Honoring today, Thanksgiving of 2016, Daily Archaeology has decided to make a post about the first thanksgiving as archeologists discover proof of the 1620 settlement of Plymouth where the first Thanksgiving was shared. After nearly 395 years of the Pilgrims settlement and foundation of Plymouth, the archaeological proof is finally coming to light. Archaeologists working with The University of Massachusetts and a team led by Fiske Center Associate Director David Landon were thrilled to find discoveries such as tins, pottery, trade beads and musket balls. The key find was the discovery of the bones of a calf, called Constance by the team. Since the original Pilgrims who settled Plymouth did not have domestic cattle, her remains prove that the calf lived and died among the original
( The Archaeological dig In Plymouth, Mass. Photo Credit: Mass Boston Archaeology)
Pilgrims. While the team documents the finds and interprets their meanings, the discovery brings a bigger meaning to the finding of the original site of the colony. Around that exact spot, Pilgrims and Natives alike gathered for the English colonists annual Green Corn Celebration, which we now recognize as our Thanksgiving. This Green Corn Celebration was to celebrate the Pilgrims first really successful harvest, thanks to
(Plimoth Plantation, Plymouth Mass. Photo Credit: Gray Line )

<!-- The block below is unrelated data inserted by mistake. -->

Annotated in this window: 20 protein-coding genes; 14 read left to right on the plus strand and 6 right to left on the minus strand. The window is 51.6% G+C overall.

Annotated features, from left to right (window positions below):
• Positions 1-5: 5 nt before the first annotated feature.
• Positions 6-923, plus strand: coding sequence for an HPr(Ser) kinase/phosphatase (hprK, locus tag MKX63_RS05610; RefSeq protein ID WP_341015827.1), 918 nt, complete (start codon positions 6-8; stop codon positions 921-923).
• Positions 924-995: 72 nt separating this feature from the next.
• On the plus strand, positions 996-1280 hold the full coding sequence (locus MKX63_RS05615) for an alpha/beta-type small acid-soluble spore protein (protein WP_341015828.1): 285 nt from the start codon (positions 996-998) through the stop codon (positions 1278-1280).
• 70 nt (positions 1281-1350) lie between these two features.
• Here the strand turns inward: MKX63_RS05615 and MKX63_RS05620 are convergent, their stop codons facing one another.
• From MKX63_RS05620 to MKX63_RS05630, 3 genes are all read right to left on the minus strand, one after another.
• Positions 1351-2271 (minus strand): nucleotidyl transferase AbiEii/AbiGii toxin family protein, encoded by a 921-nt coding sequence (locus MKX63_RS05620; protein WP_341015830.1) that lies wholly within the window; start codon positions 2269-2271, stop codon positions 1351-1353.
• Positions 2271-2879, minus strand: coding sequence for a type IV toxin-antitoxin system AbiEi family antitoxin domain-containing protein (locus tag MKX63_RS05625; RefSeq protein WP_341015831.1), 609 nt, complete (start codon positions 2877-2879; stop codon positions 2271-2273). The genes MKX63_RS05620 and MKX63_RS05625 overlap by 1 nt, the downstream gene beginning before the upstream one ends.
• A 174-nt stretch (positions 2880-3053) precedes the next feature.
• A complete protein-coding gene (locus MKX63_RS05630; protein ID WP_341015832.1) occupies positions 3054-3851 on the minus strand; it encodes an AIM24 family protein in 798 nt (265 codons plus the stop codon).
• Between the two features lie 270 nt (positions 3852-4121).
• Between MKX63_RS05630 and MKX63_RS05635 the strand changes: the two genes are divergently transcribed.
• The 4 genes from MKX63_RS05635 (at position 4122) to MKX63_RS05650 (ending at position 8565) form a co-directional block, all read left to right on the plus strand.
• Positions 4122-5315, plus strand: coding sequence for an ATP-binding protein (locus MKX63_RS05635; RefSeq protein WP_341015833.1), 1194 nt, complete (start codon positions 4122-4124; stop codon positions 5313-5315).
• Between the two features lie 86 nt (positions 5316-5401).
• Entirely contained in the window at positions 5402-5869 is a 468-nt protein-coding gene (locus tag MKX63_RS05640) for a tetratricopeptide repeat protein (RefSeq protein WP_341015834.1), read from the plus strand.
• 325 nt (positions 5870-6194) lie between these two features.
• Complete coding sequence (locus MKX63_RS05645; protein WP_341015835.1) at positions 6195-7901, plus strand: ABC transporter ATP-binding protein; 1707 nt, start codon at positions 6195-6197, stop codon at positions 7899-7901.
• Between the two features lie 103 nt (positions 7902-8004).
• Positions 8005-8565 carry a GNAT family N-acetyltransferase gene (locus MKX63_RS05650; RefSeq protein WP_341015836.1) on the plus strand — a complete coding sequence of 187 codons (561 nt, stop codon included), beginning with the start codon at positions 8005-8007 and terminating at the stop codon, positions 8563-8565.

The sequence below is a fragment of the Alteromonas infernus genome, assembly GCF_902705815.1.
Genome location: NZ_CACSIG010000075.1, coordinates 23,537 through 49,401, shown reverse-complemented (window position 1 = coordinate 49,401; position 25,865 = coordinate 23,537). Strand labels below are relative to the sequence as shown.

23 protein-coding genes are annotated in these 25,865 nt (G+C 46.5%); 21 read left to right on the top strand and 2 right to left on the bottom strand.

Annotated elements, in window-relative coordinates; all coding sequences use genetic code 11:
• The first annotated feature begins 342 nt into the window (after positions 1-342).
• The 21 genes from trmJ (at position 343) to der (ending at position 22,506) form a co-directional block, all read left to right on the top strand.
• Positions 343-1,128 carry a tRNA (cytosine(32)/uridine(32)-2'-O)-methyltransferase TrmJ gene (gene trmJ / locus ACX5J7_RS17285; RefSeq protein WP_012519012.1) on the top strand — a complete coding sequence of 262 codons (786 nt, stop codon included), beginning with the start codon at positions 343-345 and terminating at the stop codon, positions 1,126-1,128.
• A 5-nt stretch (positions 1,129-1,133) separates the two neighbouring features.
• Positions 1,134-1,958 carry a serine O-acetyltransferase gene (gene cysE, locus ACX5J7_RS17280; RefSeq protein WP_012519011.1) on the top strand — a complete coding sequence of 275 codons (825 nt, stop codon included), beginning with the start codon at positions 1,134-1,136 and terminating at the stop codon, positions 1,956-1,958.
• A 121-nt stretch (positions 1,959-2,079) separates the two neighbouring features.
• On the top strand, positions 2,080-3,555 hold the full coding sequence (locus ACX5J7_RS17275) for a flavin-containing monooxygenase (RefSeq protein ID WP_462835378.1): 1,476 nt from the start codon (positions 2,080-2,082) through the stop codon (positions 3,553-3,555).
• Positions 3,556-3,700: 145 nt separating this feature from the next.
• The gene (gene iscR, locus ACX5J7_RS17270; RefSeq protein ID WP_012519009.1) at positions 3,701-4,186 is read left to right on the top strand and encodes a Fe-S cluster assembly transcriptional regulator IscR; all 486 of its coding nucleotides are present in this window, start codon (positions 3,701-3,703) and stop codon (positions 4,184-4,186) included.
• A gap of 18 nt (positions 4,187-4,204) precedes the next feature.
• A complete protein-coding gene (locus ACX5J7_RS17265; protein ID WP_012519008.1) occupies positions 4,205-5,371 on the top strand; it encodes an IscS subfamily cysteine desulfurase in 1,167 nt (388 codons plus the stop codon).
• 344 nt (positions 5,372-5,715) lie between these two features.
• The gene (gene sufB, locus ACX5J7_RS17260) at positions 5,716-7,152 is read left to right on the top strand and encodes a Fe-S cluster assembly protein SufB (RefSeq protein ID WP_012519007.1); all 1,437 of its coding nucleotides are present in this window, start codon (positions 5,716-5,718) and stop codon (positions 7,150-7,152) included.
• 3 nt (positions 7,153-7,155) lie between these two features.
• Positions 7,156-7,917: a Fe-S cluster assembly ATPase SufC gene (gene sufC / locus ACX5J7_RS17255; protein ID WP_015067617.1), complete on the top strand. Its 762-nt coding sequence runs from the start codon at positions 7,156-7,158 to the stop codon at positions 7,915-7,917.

the Native American, Squanto, and his help in teaching the Pilgrims how to cultivate corn well in American soil that the English were so unaccustomed. Although the discovery of this historic settlement is monumental, the evidence actually began to appear four years prior. While Archaeologists found earthenware and other evidence of living, the finding of Constance the Calf really sealed the deal and proof to convincing evidence this is where the original settlement was situated, and eventually the first Thanksgiving was held. The Archaeologists currently working on the site were excited to find proof prior to the 400th anniversary of the settlement, which was their goal. This discovery came within the first year of a three year $200,000 National Endowment of the Humanities grant to study the Plymouth Colony. More research and excavations will resume the summer of 2017. The discoveries made in Plymouth help the American people tie back their roots, learn more about the pre-colonial settlement, and know the original Thanksgiving that we still celebrate to this day.